serebryany

He didn’t like mirrors. Had never liked them, because something drew his eye deeper, more fixed, than was justified. His grandmother had had a floor length oval mirror that she kept in front of a tall window where her velvet curtains fell in whorls on the floorboards, and the beveled edge of the looking glass caught the play of shape and shadow across their edge. He had been caught in front of it one too many times, without an explanation or excuse. Movement from the corner of his eye, indescribable flickers of things remembered were better left in silence than confirmation of their fears. 

Traffic hummed down the hill and he listened to it between Saul’s quiet breaths. He had thrown his coat over the mirror, but something moved behind the tails, padded on soft feet just out of sight in the low light from the streetlamp. He didn’t like sharing a bed either, come to it. The hard clean demarcations of the end of history appealed to him, materialist realism, solid and clean as a marble inkwell. The party was at least less interested in his affection for men and women alike than it was in his potential as a clean cut figurehead of respectable intellectualism. 

Saul didn’t wake up when he rolled out of bed, walked naked to the kitchen and lit a cigarette over the sink, palms braced against the tile edge of the counter. The clothesline jittered in a soft breeze from up off the Pacific, but it was still warm in the house. He jumped at the clock chimes from his office, and ash fell onto his knuckles and a dirty milk glass plate. The witching hour, his mother used to say, is at three o’clock. 

Someone whistled from down the block, soft round notes of a song he knew without remembering. It sounded again, and he shook his head, pushed his hair back out of his eyes. But he dressed anyhow with the quick grace of plenty of early morning goodbyes, padding down boarding school halls and down summer house staircases. Wind ruffled his collar, and it smelled of hill scrub and azaleas, mingled with the faint decay of the shore. It was dark between the streetlamps, and only a few windows were lit down the hill and in the grand old houses that were now private clubs with a bay view.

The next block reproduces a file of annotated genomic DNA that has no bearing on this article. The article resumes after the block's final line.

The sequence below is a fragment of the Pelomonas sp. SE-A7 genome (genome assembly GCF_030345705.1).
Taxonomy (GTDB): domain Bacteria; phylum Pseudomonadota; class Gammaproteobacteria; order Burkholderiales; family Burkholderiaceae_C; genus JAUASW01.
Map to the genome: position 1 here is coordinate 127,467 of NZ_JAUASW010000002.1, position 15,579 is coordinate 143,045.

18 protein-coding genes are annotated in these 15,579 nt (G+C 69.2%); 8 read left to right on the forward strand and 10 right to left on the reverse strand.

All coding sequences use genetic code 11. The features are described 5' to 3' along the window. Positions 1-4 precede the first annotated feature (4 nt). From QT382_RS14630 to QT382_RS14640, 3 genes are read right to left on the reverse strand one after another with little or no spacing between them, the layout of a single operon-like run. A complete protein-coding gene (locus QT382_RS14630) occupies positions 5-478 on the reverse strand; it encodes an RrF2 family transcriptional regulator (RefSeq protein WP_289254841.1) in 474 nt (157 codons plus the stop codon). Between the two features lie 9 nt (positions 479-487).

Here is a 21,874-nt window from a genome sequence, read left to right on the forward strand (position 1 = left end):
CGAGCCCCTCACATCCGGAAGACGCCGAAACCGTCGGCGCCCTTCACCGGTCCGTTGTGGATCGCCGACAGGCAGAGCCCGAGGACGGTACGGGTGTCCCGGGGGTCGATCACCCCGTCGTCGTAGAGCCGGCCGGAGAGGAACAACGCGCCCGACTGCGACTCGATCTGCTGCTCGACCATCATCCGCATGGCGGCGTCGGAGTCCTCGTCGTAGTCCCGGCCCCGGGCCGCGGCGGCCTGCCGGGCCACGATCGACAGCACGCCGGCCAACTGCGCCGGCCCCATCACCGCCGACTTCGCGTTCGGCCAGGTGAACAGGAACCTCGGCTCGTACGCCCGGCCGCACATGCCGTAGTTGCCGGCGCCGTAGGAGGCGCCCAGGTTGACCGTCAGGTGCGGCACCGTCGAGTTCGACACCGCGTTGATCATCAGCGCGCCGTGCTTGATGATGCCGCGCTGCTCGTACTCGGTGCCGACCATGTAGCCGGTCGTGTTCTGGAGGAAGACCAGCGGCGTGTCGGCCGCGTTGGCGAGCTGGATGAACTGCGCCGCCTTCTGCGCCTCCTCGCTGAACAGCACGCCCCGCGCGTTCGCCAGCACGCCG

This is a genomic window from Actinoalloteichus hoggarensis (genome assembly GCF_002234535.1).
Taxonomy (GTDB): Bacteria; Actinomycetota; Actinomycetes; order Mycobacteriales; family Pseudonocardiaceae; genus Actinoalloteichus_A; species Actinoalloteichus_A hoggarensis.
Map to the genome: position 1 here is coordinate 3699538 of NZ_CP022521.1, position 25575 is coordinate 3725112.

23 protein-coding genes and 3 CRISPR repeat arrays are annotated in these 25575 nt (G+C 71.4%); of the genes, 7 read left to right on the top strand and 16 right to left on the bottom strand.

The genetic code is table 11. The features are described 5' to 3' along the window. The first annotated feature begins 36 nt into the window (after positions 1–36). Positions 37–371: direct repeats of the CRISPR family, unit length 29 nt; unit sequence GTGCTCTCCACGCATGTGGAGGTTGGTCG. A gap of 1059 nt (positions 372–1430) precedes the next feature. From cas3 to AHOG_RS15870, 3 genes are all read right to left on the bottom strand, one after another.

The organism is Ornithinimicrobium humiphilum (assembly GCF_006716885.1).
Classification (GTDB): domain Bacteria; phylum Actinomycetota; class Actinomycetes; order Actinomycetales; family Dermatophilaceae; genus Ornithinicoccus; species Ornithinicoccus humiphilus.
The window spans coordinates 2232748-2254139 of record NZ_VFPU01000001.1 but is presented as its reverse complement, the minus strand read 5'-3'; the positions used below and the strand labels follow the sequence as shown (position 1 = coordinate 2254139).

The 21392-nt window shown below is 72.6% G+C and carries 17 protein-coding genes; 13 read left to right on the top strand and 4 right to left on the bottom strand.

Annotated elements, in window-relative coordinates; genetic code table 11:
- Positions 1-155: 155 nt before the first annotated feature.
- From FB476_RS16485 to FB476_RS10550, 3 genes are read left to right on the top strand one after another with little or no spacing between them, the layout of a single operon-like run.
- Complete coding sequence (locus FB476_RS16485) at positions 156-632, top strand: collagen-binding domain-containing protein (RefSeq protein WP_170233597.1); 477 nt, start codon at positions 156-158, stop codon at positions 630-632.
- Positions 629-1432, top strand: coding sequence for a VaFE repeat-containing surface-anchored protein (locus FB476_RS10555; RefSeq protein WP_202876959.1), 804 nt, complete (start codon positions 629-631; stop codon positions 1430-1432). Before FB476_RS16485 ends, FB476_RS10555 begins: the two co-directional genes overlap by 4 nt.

She had black hair in a Veronica Lake, and her coat collar was turned up, lambskin in spite of the warm night. She tilted her face up and whistled again, but the corner of her mouth turned up a little and he knew she had noticed him. 

“Have a light?” He asked, and she turned toward him. Her face was too angular in the streetlight, she reminded him of a Kazakh girl he’d met in Odessa, but her mouth was softer. 

Chapter 4, Part 1 (rough draft)

Serebryany Teavane Veidrodis got off the train at a quiet cluster of buildings of weathered log and neat white-washed clapboard that shone in that clear grey Northern sun that seems always to carry a memory of snow in it.

He’d passed through a sea of trees on his way into this forest country, trees like the columns of an endless balustrade blurred into a corridor out the cold warped glass of the train window as they passed.  Rivers wound between the orchards and the evergreens, quicksilver in the distance, dark as tea when it snapped by beneath the carriage. He’d sat at the front of the carriage and watched the Thaumaturges sweat out the silent sway and shush of the caravan cars. The navigator, a short, stolid woman woman of middle age, was his study for the last leg of the trip.
He watched the proprietary way her fingertips rested on the runners, and tried to work out some sense of their secret, of how the pressure of her hands could sound the pitch and roll of the land and shift the car through them– if there was some clairvoyance to it, he couldn’t work it out, couldn’t catch the language that wound beneath the verdant green velvet of her tunic where it gathered in gentle folds over a lambskin belt. The knuckles of her hands showed more wear than they should have.

Messages sent through the infinitesimally small cracks of joint bones seemed fantastic and impossible to copy, so he gave it up for a bad job and stretched out his legs. Every navigator did it differently, they said. Maybe that was part of the secret too, or maybe it wasn’t a secret at all, just another magic he couldn’t see the roots of. Something bothersome wriggled at the back of his mind, and he let it, let his knees sway with the carriage, but not enough to bump the portly old man the next seat over, or roust him awake.  

He felt the tug of a spring breeze along the tails of his traveling coat as he stepped down, felt the silver around his wrist grow cold with the last yawn of winter in the air. He followed the runners, a couple of broad shouldered boys with close cropped dark hair and sweat drenched backs, the thew of them showing where their brightly dyed shirts clung, toward a squat building near the station.

It was warm and well lit, and nobody was friendly. There was a pointed contempt in the deliberateness of how they ignored him. He didn’t mind them ignoring him, except for the woman behind the bar, her fox-red hair cut at daring angles along the planes of her broad cheekbones, set off by elaborately worked copper hoops that hung nearly to her shoulders, and almost touched her elaborately embroidered cerulean dress.